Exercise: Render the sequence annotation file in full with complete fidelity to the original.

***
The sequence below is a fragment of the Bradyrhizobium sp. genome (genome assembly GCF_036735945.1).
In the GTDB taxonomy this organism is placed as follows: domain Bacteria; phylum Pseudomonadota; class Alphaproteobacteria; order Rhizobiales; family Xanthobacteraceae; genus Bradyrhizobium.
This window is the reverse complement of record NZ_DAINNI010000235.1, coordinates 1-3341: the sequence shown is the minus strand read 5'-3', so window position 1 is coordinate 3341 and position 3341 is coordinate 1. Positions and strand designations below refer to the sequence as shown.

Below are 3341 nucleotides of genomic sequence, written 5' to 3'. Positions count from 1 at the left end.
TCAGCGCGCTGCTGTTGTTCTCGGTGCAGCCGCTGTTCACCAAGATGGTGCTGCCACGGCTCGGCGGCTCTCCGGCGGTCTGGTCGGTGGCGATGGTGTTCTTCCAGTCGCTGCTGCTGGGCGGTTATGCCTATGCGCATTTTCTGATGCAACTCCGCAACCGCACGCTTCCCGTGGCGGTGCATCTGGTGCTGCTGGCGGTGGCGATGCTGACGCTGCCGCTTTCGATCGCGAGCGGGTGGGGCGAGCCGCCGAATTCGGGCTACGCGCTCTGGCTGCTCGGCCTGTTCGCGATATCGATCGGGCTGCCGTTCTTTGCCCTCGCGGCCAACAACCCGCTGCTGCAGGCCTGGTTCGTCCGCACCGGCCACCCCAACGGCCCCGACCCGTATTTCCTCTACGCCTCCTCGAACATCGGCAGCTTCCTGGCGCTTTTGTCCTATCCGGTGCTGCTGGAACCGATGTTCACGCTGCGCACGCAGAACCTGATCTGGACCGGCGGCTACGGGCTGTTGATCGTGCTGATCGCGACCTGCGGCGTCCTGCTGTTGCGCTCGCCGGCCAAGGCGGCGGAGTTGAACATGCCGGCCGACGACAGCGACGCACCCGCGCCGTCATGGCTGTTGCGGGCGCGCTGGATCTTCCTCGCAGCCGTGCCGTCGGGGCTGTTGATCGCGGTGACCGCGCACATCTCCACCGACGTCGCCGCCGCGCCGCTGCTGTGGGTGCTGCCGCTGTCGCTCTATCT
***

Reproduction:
The sequence below is a fragment of the Bradyrhizobium sp. genome (genome assembly GCF_036735945.1).
In the GTDB taxonomy this organism is placed as follows: domain Bacteria; phylum Pseudomonadota; class Alphaproteobacteria; order Rhizobiales; family Xanthobacteraceae; genus Bradyrhizobium.
This window is the reverse complement of record NZ_DAINNI010000235.1, coordinates 1-3341: the sequence shown is the minus strand read 5'-3', so window position 1 is coordinate 3341 and position 3341 is coordinate 1. Positions and strand designations below refer to the sequence as shown.

Below are 3341 nucleotides of genomic sequence, written 5' to 3'. Positions count from 1 at the left end.
TCAGCGCGCTGCTGTTGTTCTCGGTGCAGCCGCTGTTCACCAAGATGGTGCTGCCACGGCTCGGCGGCTCTCCGGCGGTCTGGTCGGTGGCGATGGTGTTCTTCCAGTCGCTGCTGCTGGGCGGTTATGCCTATGCGCATTTTCTGATGCAACTCCGCAACCGCACGCTTCCCGTGGCGGTGCATCTGGTGCTGCTGGCGGTGGCGATGCTGACGCTGCCGCTTTCGATCGCGAGCGGGTGGGGCGAGCCGCCGAATTCGGGCTACGCGCTCTGGCTGCTCGGCCTGTTCGCGATATCGATCGGGCTGCCGTTCTTTGCCCTCGCGGCCAACAACCCGCTGCTGCAGGCCTGGTTCGTCCGCACCGGCCACCCCAACGGCCCCGACCCGTATTTCCTCTACGCCTCCTCGAACATCGGCAGCTTCCTGGCGCTTTTGTCCTATCCGGTGCTGCTGGAACCGATGTTCACGCTGCGCACGCAGAACCTGATCTGGACCGGCGGCTACGGGCTGTTGATCGTGCTGATCGCGACCTGCGGCGTCCTGCTGTTGCGCTCGCCGGCCAAGGCGGCGGAGTTGAACATGCCGGCCGACGACAGCGACGCACCCGCGCCGTCATGGCTGTTGCGGGCGCGCTGGATCTTCCTCGCAGCCGTGCCGTCGGGGCTGTTGATCGCGGTGACCGCGCACATCTCCACCGACGTCGCCGCCGCGCCGCTGCTGTGGGTGCTGCCGCTGTCGCTCTATCT